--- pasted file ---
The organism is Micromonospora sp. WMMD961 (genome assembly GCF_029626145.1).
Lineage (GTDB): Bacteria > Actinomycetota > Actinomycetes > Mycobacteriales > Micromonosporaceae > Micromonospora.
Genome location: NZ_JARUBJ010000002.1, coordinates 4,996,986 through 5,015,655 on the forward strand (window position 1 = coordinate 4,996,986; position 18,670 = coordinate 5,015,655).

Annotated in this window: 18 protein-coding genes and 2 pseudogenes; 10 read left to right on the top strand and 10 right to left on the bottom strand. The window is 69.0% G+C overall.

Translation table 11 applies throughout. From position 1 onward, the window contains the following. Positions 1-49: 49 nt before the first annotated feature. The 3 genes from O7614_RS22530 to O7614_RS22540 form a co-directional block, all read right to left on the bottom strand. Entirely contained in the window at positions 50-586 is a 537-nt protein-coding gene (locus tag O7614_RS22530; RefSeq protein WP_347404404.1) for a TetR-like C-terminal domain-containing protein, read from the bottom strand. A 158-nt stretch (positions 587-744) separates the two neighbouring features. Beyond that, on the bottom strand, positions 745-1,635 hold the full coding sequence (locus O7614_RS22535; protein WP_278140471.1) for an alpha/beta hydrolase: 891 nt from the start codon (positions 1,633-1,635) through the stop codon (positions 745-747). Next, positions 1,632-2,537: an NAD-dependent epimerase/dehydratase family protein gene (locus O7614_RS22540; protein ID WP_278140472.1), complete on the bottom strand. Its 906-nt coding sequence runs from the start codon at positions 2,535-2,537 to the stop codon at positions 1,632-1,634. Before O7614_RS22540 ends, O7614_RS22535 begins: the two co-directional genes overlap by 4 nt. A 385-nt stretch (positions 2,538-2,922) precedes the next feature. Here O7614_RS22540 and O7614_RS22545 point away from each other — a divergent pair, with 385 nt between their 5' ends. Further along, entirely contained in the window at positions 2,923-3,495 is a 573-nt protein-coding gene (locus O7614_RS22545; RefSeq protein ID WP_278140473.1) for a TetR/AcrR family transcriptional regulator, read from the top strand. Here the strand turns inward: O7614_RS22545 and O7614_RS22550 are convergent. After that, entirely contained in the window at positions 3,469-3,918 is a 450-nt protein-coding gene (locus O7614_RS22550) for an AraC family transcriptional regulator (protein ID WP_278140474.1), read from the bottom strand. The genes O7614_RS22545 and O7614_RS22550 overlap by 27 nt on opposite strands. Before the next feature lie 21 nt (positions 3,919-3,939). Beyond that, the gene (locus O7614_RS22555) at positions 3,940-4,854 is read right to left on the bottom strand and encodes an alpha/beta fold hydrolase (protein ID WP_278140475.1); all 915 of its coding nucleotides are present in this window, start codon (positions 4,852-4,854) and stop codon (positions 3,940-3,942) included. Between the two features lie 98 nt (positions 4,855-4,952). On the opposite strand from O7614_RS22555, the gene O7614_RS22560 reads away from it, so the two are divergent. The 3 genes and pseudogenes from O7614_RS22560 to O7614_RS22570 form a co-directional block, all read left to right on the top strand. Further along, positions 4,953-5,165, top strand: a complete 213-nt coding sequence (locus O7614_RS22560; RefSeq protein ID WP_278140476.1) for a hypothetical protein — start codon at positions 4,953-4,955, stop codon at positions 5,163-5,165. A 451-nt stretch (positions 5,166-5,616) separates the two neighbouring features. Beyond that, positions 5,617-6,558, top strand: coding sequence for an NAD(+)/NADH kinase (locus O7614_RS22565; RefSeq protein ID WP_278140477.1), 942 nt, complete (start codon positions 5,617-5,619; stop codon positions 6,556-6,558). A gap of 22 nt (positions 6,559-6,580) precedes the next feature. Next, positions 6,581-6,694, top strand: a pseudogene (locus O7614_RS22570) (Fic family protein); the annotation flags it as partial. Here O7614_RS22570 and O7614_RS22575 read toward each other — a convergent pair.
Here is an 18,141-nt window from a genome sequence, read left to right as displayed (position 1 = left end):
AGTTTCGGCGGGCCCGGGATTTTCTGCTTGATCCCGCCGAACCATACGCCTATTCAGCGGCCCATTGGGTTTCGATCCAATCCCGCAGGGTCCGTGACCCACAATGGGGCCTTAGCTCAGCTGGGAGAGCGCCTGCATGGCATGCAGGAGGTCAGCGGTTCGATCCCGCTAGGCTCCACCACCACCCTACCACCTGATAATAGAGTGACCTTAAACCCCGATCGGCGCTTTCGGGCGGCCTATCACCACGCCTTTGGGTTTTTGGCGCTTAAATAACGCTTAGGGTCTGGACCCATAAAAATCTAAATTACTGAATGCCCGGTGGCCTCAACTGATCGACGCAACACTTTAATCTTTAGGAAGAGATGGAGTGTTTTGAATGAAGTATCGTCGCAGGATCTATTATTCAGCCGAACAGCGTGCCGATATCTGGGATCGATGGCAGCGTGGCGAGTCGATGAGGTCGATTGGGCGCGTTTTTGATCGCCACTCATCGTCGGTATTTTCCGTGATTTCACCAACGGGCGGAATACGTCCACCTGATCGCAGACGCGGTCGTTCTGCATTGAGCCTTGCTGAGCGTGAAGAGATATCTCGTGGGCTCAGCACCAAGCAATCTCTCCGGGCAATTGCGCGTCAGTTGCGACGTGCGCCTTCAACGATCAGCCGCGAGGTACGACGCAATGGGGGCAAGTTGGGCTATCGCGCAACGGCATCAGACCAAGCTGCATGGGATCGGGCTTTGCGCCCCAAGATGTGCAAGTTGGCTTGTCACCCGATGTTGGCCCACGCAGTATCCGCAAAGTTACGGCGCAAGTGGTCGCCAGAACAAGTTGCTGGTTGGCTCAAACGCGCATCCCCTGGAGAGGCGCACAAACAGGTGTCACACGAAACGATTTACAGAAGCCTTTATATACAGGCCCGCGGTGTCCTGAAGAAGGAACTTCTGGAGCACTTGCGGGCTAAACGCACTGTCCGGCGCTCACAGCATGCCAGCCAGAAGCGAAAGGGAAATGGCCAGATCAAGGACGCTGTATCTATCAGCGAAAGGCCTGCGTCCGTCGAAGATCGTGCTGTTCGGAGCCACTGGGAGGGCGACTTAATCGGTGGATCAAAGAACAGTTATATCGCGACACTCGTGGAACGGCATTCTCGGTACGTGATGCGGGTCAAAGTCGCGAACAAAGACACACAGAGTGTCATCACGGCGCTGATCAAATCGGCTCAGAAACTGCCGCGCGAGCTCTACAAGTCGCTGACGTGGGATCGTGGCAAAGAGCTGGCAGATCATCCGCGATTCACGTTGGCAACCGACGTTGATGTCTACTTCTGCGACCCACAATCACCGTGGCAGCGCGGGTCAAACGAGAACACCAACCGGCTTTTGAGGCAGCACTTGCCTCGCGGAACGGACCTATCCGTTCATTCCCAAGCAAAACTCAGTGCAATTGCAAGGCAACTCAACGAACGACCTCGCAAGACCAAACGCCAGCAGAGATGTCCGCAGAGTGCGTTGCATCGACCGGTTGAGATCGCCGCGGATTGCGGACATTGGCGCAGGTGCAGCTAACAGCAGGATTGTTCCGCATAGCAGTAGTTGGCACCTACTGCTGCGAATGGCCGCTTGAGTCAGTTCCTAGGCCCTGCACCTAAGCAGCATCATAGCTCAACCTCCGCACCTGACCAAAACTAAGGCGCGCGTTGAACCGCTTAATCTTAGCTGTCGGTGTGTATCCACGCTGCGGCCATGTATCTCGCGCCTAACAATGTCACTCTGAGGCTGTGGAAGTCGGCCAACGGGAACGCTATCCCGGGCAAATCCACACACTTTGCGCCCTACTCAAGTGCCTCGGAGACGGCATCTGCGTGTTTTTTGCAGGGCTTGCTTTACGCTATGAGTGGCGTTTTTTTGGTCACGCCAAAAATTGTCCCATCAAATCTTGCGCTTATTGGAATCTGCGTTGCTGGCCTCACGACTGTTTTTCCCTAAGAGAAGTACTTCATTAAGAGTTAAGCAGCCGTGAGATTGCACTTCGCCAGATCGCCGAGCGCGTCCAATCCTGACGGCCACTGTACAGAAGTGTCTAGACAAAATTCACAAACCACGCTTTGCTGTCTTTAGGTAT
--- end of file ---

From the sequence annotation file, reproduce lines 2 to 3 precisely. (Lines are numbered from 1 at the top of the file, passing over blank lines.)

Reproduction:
Lineage (GTDB): Bacteria > Actinomycetota > Actinomycetes > Mycobacteriales > Micromonosporaceae > Micromonospora.
Genome location: NZ_JARUBJ010000002.1, coordinates 4,996,986 through 5,015,655 on the forward strand (window position 1 = coordinate 4,996,986; position 18,670 = coordinate 5,015,655).